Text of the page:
Marcus and Scott had met on opposing teams in five-a-side football when Marcus was new to London. These days they shared visits to pubs and local fixtures, although Scott had hoped for more banter now they shared an office. But Marcus was always so busy.
Marcus hadn’t wanted to drink tonight, but the date was in the diary, and Scott wouldn’t let him cry off. Scott insisted a second (responsible) pint was essential for a decent catch-up and now those drinks were on the table they relaxed. The pub which lay in the shadow of progress on the river-end of Southwark Street was a favourite: probably original features, low ceilings crisscrossed by beams and rooms branching off from the main bar.
So far, they’d discussed US immigration policy, the Six Nations rugby and Sainsbury’s TV ad.
After pausing for a sip of London Pride, Marcus mused, “Did you do anything special on Tuesday?”
“Tuesday?” Scott scanned his recent recollections. “Not especially. Why?”
“It was 14 February. Mean anything?”
Scott felt his body slump. “Oh. No. But then I have as much luck finding romance on Valentine’s Day as I would on Friday the 13th.”
Marcus laughed wryly. “It’s not for people flying solo.”
The veracity of Marcus’s remark – was ever he misguided? – grated, but unusually it made Scott feel combative. He said, “Wouldn’t it be cool if one year the tables were turned and Valentine’s Day was just for single people?”
“Fair enough. The world’s already gone mad.” Marcus was irritatingly bipartisan sometimes. “How d’you see it working?”
Scott seized his moment, thinking fast. “OK, say, for example, there was a rule which stated you could only book tables for one in restaurants. People could go in by themselves, have a nice meal, and talk to other people and maybe strike up a connection. You’d know who was seriously single and who was just messing around. I’d be well up for it.”
Marcus shrugged. “You might as well just eat sushi on a bench in Itsu. Do you need the manipulative subtle lighting and the long-stemmed rose in a vase to set the mood? Why not just cop off with someone in the takeaway queue?”
Scott replied, “Is that what you’d do? No… You’ve always got someone.”
Marcus made a ‘don’t-shoot-me’ gesture. “I’m on your side, mate, really I am. Trouble is, there’d be a backlash because you’re excluding people.”
“Couldn’t the world wear it for one day? It’s not proper discrimination. I saw something on Twitter the other week which was bad. A woman tried to book a cinema ticket online only she couldn’t because they insisted you book in pairs.”
“To make more money?”
“Reason they gave was they don’t like leaving gaps between seats because it means people miss out.”
“Single people still miss out, if they don’t want to buy two tickets.”
“I guess the argument is we don’t count. Because only couples go and see movies.”
Marcus laughed, deriding the remark, not its speaker. Or so Scott chose to think. Sometimes it was hard to tell what really mattered to Marcus he played it so cool.
“Ridiculous, isn’t it?” Marcus said. “I mean; can you think of anywhere better suited to a solo outing than a cinema?”
Scott knew them well. “Swimming pools when the lane ropes are up. Art galleries. Ice-skating rinks. Libraries.”
“Not libraries,” Marcus argued. “They’re social spaces.”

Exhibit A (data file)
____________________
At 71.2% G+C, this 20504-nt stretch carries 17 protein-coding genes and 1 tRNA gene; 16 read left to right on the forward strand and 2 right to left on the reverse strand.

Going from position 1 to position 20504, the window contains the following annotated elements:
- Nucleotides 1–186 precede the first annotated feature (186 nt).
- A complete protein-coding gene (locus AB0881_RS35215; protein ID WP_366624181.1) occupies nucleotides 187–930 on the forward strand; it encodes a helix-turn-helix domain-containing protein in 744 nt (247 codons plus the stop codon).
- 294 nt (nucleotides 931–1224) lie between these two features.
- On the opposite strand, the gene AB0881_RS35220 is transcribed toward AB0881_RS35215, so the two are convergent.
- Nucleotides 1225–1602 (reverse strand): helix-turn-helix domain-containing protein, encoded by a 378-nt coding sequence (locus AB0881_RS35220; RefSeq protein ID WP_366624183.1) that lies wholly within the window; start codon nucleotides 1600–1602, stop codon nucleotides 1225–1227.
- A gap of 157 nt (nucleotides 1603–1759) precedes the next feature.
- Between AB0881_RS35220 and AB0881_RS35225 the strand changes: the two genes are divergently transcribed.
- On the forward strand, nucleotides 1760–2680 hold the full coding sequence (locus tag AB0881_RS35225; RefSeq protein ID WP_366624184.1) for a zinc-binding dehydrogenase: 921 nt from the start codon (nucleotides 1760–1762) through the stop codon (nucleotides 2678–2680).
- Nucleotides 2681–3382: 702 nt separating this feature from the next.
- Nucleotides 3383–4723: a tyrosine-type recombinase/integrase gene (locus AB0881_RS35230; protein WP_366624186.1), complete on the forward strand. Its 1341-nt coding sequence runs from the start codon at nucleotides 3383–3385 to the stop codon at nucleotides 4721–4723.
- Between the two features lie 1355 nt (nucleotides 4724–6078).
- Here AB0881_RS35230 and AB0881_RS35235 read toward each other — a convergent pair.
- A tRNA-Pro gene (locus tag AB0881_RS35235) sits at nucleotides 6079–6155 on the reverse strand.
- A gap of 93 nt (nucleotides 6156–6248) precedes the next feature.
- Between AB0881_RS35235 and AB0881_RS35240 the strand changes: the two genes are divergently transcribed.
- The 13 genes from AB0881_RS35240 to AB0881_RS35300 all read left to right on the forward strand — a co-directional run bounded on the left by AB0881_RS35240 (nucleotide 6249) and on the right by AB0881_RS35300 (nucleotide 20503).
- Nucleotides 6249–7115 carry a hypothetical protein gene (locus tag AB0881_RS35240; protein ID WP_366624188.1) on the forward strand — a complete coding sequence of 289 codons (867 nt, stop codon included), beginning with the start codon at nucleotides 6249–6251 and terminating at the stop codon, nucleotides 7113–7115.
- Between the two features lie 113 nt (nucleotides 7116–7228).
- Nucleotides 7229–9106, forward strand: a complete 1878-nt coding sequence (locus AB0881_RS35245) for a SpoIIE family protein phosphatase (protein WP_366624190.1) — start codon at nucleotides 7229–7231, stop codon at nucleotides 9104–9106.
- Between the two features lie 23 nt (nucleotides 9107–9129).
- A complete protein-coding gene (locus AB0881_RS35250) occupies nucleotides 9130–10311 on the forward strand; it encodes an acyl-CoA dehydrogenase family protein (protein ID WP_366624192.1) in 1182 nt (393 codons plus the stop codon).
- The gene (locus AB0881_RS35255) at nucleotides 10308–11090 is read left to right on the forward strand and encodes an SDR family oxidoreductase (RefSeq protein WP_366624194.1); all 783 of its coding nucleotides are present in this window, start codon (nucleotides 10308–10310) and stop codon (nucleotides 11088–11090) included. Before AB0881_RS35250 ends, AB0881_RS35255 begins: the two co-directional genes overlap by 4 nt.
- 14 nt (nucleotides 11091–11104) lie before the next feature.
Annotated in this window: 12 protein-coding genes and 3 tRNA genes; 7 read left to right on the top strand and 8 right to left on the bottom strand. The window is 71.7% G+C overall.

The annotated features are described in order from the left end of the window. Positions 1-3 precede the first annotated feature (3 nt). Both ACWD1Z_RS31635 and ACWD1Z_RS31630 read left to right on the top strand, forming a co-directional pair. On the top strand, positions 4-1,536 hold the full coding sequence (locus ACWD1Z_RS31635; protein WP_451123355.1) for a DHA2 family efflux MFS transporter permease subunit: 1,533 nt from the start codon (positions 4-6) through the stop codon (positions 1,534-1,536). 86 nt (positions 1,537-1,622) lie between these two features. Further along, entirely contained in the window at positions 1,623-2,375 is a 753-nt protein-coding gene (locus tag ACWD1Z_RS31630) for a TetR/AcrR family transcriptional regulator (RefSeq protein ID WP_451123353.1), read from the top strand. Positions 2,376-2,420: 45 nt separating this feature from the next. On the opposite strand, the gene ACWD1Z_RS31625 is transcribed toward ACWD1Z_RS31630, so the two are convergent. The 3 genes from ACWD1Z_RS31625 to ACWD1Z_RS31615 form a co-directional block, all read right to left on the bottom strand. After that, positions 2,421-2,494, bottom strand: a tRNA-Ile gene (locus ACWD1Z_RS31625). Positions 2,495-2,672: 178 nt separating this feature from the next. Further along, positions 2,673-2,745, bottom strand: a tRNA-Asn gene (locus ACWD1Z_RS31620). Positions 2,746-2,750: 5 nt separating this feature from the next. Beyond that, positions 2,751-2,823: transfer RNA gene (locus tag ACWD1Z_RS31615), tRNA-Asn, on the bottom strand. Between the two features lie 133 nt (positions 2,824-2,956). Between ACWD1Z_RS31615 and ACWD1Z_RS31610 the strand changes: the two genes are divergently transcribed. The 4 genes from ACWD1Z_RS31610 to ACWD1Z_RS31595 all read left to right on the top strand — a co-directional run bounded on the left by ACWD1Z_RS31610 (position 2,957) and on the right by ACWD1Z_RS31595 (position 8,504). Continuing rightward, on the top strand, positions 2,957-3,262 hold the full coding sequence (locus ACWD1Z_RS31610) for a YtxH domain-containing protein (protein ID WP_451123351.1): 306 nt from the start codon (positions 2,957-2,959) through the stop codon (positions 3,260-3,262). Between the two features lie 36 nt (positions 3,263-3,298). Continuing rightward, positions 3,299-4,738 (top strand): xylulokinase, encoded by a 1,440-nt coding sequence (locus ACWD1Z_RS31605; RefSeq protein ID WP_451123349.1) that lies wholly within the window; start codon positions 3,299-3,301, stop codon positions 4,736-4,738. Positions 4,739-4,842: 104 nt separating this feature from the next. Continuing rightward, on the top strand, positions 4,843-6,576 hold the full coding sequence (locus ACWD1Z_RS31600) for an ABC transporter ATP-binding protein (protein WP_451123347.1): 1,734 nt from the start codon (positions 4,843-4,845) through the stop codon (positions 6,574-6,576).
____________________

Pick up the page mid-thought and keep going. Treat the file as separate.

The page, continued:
Scott said, “Can’t remember the last time I went into a library, so I guess that makes you right.” Yet again Marcus had the upper hand without investing any effort. Might as well surrender to the conversation to his ego. “So, back to Tuesday. Your first Valentine’s Day with Bree. How did you celebrate?”
Marcus took another contemplative sip. “I’m still at the thinking stage. With Deni it was simple. The kitschest card, the sparkliest gift, the best restaurant we could afford with a money-off voucher. All meant ironically, of course.”
Scott said, “I don’t think Bree goes in for irony.”
Did anyone, these days? The opposite of what people expected always happened, it was no longer a source of amusement. Oh, but maybe Marcus was the exception, determined to keep his own slant on life.
“What, because she’s Australian?” said Marcus.
Damn him, Marcus looked amused again. How did he manage to always be so chilled? Was it a London thing? The capital was all Scott had ever known. So why couldn’t he carry off that cosmopolitan cool?
Distractingly, Scott’s head suddenly filled with his conversation with Bree in the office three weeks ago. How he’d relished her company.
“No …” he faltered; he’d only wanted to contradict Marcus, but he now felt a powerful conviction. Was he about to actually suggesting that Marcus didn’t know his own girlfriend? And that he, Scott, might know better. Were the two friends about to fall out, over a girl, only not over her, perhaps. This was about something else … Their own friendship.
In trepidation, Scott retreated. “Just a hunch.”
“I think Bree is difficult to buy for,” said Marcus. “We exchanged cards, as you do, but maybe that’s it. We shouldn’t encourage consumerism, anyway. It’s a minefield. You survive Christmas, battle through January, then another year of forking out for token gifts begins.”
“I don’t mind Mother’s and Father’s Day,” Scott drew on personal experience, “because they let you make up for being a drain on your parents the rest of the year.”
Scott couldn’t believe how fired up he felt. Marcus didn’t deserve Bree. But how could Scott be a judge of that when he knew nothing of relationships? He barely knew anything about Bree. He just thought of her a lot.
Privately he thought: maybe there could be a more inclusive rationale for celebrating the 14th of February? What if you reserved fine dining and gift-giving for friends you really valued – those to whom you really wanted to show your respect – and ignored the others, leaving them to their takeaway suppers.
Where would Scott stand with Marcus in that scenario?
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